Events - April 2020

Wednesday, April 29, 2020 — 4:00 PM EDT

Whatever Happened to Design-Based Inference?

In the year 2000, in a conversation later published in Statistical Science, John Nelder explained the genesis of his theory of General Balance as follows:

"During my first employment at Rothamsted, I was given the job of analyzing some relatively complex structured experiments on trace elements. There were crossed and nested classifications with confounding and all the rest of it, and I could produce analyses of variance for these designs. I then began to wonder how I knew what the proper analyses were and I thought that there must be some general principles that would allow one to deduce the form of the analysis from the structure of the design." (p7)[1]

The implication is that John Nelder considered that a given design had a given correct analysis. Yet, less than ten years after his papers on General Balance[2, 3], John Nelder, together with Robert Wedderburn, introduced another ‘general’ framework, that of Generalised Linear Models (GLMs)[4], that was to prove far more influential.  Ironically, the flexibility that it introduced tended to undermine the role of design as a guide to analysis and whereas every statistical package now incorporates the ability to fit GLMs, almost no package (Genstat® is a notable exception) incorporates John Nelder’s block structure and treatment structure approach to analysing designed experiments.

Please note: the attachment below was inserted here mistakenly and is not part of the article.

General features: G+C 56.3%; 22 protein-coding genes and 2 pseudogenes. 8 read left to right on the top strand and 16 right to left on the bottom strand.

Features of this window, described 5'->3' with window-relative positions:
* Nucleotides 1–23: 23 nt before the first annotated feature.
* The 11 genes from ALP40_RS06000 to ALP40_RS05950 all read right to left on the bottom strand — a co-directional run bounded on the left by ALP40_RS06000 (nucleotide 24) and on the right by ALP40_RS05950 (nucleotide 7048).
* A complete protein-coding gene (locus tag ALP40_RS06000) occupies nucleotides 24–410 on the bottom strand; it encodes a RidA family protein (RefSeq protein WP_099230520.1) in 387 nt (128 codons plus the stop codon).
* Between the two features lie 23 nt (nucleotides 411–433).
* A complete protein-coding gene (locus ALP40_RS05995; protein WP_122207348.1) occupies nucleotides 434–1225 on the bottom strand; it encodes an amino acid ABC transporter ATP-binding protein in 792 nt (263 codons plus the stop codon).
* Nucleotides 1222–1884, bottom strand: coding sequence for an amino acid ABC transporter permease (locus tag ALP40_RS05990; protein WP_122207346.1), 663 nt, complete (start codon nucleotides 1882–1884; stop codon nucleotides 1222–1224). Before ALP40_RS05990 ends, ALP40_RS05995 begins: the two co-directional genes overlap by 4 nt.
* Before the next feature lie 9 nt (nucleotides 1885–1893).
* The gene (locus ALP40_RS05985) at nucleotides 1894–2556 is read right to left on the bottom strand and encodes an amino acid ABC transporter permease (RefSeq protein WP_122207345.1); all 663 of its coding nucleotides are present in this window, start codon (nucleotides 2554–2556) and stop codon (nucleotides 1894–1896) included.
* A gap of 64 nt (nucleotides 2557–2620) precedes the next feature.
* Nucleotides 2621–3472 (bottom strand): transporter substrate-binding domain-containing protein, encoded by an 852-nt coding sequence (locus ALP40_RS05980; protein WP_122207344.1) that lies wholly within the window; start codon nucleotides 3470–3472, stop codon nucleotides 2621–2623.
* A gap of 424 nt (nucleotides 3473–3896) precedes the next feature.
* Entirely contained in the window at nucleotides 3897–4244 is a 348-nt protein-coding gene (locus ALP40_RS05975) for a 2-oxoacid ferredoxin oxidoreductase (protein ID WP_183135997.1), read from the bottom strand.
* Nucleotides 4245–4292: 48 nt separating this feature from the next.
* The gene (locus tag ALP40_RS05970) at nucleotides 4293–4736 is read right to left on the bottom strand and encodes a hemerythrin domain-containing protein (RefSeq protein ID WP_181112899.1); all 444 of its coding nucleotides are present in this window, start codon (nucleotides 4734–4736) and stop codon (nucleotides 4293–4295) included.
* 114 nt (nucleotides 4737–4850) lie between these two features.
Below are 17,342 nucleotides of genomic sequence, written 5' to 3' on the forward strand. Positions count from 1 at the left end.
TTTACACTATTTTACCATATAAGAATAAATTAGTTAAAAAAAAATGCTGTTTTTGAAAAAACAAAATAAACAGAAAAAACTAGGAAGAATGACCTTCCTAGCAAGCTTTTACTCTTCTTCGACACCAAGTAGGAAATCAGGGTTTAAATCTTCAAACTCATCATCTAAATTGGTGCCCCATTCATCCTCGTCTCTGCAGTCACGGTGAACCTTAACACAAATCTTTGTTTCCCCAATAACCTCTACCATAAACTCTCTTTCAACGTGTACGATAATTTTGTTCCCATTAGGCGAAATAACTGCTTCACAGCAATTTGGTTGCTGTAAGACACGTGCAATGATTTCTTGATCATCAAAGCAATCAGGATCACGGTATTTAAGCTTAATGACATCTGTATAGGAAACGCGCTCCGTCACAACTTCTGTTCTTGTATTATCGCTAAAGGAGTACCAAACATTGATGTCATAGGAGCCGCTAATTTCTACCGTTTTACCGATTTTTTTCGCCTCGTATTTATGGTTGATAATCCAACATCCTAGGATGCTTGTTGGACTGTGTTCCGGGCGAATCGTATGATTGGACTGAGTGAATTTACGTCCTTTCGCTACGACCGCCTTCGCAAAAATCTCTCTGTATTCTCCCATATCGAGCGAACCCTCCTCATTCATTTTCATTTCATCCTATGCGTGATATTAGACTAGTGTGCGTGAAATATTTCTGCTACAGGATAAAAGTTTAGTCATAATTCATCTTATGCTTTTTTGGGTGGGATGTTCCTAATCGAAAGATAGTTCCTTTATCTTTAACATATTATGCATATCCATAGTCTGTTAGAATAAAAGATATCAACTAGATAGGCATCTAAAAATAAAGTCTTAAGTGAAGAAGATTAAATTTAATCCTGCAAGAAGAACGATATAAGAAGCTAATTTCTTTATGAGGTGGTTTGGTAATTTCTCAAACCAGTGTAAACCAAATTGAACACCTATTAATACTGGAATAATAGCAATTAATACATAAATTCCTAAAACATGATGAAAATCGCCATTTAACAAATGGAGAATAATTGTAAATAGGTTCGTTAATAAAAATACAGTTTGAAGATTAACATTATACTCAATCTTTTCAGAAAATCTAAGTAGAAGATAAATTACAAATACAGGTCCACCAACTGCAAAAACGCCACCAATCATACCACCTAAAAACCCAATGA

In this lecture I shall consider what exactly we should think about appropriate analyses for designed experiments and why, touching on the role of randomisation and marginal and conditional inferences. Taking an example of applying John Nelder’s general balance approach to a notorious problem, Lord’s paradox[5], I shall show that there may be some lessons for two fashionable topics: causal analysis and big data.I conclude by claiming that the time is right to shift our attention from the computational and conceptual advances that John Nelder made in the 1970s to what he created in the 1960s; his powerful theory of General Balance may have valuable lessons for us.

Thursday, April 16, 2020 — 3:00 PM EDT

TBA

Friday, April 3, 2020 — 10:30 AM EDT

TBA

Thursday, April 2, 2020 — 3:00 PM EDT

TBA

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